Jock McDonald

Jock McDonald ( has been a professional photographer for 28 years. His work, in both black-and-white and color, has achieved national and international critical acclaim for its distinguished use of wit, humor, pathos, and qualities of mystery. His portraits and depictions of rural life around the world have been widely published and exhibited in the U.S., Mexico, Russia, Ukraine and Cuba. His clients include Absolut Vodka, Eastman Kodak, Gap, Levi’s, French and German Vogue, and Xerox. Jock’s most recent exhibition, “One World Portrait,” was exhibited at the Lehigh University Art Gallery Virtual Gallery 2010.

Jock McDonald Portfolio

Julia Dean Interviews Jock McDonald

LACP Founder and Executive Director Julia Dean asks Jock McDonald ten questions about his background, career in and beliefs about photography …

Julia Dean:  What kind of photographer are you?

Jock McDonald:  I am a people photographer, a portraitist.

JD:  How long have you been shooting?

JM:  I started taking photographs when my family moved to Europe in 1970.  I was 9 … so, 44 years.

JD:  Where did you get your training?

JM:  I began my training in high school when I was 14, and continued it after high school with David Tise to whom I apprenticed for 6 years, from the time I was 18 until 24.  I then opened my own photography studio in San Francisco.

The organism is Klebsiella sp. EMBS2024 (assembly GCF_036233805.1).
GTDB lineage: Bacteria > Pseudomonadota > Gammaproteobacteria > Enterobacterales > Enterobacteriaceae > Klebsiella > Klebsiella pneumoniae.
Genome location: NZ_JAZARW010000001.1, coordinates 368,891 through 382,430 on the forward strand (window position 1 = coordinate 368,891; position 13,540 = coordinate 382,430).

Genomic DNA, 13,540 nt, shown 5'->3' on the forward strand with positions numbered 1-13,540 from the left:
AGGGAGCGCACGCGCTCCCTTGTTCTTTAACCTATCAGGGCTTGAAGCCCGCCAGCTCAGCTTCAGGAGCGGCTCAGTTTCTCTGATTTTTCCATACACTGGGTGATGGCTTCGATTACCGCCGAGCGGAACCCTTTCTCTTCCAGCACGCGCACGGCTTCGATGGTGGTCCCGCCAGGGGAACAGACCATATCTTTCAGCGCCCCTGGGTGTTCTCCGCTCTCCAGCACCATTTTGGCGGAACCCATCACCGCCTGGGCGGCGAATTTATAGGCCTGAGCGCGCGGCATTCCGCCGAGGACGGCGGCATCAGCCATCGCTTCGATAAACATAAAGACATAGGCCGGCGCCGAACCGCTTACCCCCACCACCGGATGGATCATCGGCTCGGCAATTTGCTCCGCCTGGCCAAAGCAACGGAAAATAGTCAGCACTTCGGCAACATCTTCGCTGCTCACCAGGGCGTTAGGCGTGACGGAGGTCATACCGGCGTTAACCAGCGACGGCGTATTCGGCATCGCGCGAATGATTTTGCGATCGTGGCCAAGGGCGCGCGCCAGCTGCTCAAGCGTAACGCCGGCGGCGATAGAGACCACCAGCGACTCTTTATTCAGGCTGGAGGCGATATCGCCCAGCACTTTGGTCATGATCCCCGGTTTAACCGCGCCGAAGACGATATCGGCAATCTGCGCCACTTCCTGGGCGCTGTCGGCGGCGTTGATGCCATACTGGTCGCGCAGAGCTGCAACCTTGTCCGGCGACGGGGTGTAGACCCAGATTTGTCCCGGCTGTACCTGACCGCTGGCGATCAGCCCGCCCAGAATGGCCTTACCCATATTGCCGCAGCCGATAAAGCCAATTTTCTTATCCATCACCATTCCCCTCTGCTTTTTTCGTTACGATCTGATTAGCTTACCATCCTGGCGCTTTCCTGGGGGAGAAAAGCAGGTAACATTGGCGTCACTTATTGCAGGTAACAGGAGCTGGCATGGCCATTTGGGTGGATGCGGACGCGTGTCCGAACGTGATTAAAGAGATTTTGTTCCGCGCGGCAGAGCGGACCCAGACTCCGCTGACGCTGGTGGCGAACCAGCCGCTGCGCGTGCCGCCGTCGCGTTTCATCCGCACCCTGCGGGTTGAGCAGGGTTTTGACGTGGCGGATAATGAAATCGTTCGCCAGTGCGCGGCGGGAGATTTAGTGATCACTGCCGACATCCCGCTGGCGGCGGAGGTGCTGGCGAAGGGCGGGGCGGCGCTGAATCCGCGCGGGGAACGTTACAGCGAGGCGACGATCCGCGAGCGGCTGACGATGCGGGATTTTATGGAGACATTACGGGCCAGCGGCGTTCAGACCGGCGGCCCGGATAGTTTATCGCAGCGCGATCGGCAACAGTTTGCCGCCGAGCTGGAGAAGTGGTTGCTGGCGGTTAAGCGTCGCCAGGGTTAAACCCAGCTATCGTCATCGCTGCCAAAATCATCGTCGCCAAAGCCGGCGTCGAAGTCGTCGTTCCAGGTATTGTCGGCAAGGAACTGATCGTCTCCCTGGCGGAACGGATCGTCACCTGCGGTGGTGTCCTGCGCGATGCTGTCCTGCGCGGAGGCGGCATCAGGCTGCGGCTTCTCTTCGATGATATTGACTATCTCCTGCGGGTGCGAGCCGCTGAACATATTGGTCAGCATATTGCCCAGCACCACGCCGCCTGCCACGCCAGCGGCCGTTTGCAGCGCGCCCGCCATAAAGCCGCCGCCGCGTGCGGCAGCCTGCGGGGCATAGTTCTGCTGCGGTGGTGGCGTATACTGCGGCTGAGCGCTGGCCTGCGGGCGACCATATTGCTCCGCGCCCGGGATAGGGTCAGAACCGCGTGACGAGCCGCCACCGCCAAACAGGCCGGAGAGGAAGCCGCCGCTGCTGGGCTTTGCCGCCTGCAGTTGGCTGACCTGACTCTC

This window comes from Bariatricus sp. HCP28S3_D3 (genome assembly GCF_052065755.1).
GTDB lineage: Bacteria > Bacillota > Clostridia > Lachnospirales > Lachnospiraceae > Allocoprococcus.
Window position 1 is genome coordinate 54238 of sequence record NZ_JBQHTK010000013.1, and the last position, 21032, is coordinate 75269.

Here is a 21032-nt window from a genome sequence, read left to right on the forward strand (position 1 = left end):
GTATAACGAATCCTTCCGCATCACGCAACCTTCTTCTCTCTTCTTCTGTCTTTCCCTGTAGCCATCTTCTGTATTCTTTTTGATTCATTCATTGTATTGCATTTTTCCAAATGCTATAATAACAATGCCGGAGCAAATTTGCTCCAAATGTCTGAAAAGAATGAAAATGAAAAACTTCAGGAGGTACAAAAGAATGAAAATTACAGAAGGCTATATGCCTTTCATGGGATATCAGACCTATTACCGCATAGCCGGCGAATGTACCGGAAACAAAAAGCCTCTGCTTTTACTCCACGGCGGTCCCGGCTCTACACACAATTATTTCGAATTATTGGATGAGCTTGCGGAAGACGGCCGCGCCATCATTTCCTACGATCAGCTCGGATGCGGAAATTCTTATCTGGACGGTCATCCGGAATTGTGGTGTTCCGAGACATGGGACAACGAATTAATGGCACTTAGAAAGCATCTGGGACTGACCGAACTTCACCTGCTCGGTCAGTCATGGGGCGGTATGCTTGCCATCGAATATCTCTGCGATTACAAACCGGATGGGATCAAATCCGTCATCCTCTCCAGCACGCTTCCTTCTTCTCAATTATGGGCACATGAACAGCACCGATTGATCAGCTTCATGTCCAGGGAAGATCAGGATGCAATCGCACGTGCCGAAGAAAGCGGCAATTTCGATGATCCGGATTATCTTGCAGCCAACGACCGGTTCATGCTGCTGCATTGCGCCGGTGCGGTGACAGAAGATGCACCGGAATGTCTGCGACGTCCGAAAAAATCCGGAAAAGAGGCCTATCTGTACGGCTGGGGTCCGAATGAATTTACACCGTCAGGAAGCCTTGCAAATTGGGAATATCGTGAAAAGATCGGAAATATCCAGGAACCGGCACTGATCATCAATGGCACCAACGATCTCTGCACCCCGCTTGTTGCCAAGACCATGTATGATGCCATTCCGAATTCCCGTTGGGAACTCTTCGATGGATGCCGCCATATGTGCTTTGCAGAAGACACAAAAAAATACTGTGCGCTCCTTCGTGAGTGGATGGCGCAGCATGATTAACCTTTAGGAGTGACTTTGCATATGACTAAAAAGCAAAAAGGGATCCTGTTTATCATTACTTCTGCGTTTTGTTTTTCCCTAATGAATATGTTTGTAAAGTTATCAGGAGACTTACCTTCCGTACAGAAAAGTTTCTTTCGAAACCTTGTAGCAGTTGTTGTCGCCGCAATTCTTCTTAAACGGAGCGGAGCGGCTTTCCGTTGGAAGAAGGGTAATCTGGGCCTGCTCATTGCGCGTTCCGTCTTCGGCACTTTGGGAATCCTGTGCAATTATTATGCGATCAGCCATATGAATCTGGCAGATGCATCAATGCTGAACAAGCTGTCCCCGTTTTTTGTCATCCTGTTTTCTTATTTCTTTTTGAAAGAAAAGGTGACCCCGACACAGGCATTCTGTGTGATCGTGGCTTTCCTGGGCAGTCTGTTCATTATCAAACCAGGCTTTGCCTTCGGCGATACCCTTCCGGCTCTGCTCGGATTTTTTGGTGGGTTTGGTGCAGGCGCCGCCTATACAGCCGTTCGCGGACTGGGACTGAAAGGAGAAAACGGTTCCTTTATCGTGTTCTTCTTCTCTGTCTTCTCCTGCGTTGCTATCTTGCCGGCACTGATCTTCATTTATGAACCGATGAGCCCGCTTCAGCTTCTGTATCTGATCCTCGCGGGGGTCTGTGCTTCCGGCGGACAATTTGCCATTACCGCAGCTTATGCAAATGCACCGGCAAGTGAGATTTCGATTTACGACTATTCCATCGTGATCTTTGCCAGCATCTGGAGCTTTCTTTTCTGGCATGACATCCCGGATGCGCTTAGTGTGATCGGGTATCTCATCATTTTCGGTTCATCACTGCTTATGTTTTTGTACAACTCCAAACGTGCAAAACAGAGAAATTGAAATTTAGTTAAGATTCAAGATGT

JD:  When did you know you wanted to devote your life to photography?

JM:  I knew I wanted to be a photographer after I broke my back falling from a tree.  I was laid up for a year, and I read about the lives of photographers, like Edwards Weston’s daybooks, and the life of a photographer appealed to me, the travel … the adventure of unknown places, cultures and peoples.

JD:  Did you ever come close to giving up?

JM:  Yes, after 22 years of photographing farmers around the globe, I realized people did not care about “strangers”.  They rarely place photos of their family members on their walls.  I also realized that did not matter.  What mattered is what I cared about.

JD:  Have you sacrificed anything by being a photographer?

JM:  I would say my family has suffered by my absence.

JD:  What have you gained by being a photographer?

JM:   have gazed into the eyes of humanity and seen our shared community.

JD:  What classes do you teach at LACP?

JM:  “Introduction to Location Lighting” and “Chasing the Light”.

JD:  What do you love most about teaching?

JM:  I love when the “lights go on” for a student! Haaaa Haaa in the Ah Ha moment!  The passing of the torch of knowledge.

JD:  What advice would you give someone who is thinking about making a career in photography?

JM:  In this digital age, make your photography unique!